Turkish foreign minister has rejected claims over intelligence chief as "untrue" and a bad example of a "black propaganda." Today`s Zaman reported
Ahmet Davutoglu told reporters on Thursday that the content and timing of a series of news reports about Turkey's intelligence chief Hakan Fidan in Western media outlets are important.
Davutoglu's remarks came on the day when Washington Post columnist David Ignatius cited "knowledgeable sources" as saying that the Turkish government disclosed to Iranian intelligence the identities of up to 10 Iranians who had been meeting inside Turkey with their Mossad case officers.
Sources described the Turkish action as a "significant loss of intelligence" and "an effort to slap the Israelis."
Davutoglu said the claims about Hakan Fidan don't reflect the truth and that the first duty of a spy chief is to take necessary measures for the security of his country. The foreign minister added that the claims about him also indicates how perfect he executed his task. He noted that the National Intelligence Organization (MİT) has significantly increased its capacity with respect to gathering intelligence to confront possible risks and threats against Turkey, praising Fidan for developing the intelligence agency's institutional infrastructure with "extraordinary efforts."
"The only instance Hakan Fidan and other security units will answer is our nation, Turkish parlaiment and the government. For this reason, claims over Hakan Fidan are both groundless and a very bad example of black propaganda."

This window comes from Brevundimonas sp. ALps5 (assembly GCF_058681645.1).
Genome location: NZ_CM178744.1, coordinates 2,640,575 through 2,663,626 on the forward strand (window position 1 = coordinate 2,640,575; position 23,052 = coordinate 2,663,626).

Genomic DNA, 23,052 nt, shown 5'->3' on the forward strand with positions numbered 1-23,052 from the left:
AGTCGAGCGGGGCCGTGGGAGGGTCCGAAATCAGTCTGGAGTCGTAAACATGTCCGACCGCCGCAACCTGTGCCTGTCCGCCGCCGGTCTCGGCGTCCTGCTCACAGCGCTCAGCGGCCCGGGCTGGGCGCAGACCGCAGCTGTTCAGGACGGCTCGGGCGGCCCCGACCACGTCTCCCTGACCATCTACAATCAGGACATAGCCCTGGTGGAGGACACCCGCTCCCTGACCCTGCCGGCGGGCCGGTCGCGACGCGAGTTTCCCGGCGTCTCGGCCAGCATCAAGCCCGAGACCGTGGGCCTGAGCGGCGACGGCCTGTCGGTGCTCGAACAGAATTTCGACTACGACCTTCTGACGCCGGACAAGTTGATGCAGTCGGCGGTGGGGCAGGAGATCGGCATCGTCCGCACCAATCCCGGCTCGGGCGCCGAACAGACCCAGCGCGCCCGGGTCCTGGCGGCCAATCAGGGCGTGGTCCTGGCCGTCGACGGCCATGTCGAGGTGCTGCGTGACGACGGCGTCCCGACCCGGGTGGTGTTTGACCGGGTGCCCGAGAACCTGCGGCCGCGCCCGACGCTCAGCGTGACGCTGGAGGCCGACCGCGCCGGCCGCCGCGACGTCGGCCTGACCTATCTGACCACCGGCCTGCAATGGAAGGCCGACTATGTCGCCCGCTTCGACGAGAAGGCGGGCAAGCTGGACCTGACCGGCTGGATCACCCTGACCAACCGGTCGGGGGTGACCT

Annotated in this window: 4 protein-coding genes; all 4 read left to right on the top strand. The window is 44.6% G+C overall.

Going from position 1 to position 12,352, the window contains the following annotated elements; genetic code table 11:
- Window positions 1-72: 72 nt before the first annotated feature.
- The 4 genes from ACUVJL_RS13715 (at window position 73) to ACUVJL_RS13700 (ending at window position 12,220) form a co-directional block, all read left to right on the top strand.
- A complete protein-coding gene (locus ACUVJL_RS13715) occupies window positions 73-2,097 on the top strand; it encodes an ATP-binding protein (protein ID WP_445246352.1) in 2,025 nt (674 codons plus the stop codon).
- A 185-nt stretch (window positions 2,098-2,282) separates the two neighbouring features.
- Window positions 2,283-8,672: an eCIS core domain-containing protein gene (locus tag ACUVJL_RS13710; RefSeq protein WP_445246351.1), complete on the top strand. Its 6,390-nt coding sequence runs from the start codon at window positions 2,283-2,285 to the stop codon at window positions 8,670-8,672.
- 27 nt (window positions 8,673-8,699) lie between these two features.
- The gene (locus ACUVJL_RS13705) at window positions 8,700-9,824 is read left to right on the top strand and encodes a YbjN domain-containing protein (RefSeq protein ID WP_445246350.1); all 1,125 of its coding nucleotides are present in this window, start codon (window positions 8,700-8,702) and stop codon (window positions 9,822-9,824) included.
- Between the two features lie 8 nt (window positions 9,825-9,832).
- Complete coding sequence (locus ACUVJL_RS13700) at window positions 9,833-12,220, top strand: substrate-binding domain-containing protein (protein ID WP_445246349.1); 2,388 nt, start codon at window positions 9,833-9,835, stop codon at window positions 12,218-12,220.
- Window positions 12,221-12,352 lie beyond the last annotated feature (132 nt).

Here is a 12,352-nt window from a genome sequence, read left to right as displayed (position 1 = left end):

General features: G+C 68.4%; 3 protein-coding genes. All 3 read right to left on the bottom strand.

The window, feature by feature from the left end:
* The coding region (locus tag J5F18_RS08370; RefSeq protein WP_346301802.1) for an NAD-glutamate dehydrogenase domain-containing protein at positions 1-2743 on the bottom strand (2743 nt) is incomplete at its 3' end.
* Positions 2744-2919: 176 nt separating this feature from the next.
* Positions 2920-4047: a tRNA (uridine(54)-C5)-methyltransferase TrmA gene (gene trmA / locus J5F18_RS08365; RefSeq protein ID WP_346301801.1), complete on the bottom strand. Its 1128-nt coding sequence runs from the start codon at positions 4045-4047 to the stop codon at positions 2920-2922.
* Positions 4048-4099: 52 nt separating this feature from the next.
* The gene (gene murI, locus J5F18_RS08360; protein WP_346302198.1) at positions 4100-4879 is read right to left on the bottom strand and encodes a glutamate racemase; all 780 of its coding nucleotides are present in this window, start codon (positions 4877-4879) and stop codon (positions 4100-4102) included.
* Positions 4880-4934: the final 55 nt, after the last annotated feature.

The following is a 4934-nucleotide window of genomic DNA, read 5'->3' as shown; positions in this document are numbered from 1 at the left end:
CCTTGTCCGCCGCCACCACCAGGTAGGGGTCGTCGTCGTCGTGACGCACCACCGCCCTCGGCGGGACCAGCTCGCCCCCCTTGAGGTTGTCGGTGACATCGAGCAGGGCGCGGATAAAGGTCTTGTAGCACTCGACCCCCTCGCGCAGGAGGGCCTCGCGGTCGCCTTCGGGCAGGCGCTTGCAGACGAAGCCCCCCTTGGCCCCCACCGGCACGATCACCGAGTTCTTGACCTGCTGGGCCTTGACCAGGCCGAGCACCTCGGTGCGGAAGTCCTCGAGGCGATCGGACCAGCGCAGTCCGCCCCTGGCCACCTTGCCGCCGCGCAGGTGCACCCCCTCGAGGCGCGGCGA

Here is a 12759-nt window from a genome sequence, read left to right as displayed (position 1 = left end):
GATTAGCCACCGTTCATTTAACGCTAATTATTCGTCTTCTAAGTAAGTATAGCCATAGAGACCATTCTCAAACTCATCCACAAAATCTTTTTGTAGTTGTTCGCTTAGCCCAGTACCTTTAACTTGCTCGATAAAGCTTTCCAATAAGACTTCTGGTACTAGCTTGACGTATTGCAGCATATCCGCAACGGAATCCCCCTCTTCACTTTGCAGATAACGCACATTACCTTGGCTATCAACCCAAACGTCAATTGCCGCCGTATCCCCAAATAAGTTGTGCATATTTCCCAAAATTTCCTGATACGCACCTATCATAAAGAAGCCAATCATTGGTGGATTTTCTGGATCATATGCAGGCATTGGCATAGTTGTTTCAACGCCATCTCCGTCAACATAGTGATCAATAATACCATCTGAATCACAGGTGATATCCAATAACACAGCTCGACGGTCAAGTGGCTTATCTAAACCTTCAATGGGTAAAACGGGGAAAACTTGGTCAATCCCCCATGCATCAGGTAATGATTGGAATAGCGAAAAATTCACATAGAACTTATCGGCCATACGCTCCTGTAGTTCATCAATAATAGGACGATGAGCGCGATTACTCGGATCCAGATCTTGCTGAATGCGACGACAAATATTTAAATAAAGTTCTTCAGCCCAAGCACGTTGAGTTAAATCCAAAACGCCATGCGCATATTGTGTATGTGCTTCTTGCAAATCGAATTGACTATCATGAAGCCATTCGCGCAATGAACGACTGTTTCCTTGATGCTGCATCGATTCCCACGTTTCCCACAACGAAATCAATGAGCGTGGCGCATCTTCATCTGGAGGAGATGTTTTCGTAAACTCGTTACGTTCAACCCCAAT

Earlier on Thursday, Turkish foreign minister blamed various international and domestic campaigns for trying to discredit government's "mission" and Ankara's goal to raise Turkey's global profile.
"Various campaigns both on international and national level are recently under way," Ahmet Davutoglu said from his hometown Konya, a central Anatolian town where he came to mark Muslim holiday of Eid al Adha.
Davutoglu said the campaigns against Prime Minister Recep Tayyip Erdogan, himself, Fidan and other senior officials aim at the "mission" these officials have been undertaking for Turkey's progress. He vowed that the government politicians will defy these orchestrated campaigns by "walking in this sacred path," referring to government policies.
Davutoglu said the fact that "those circles" are disturbed by Turkish officials is a sign that "we are taking strides on the right path."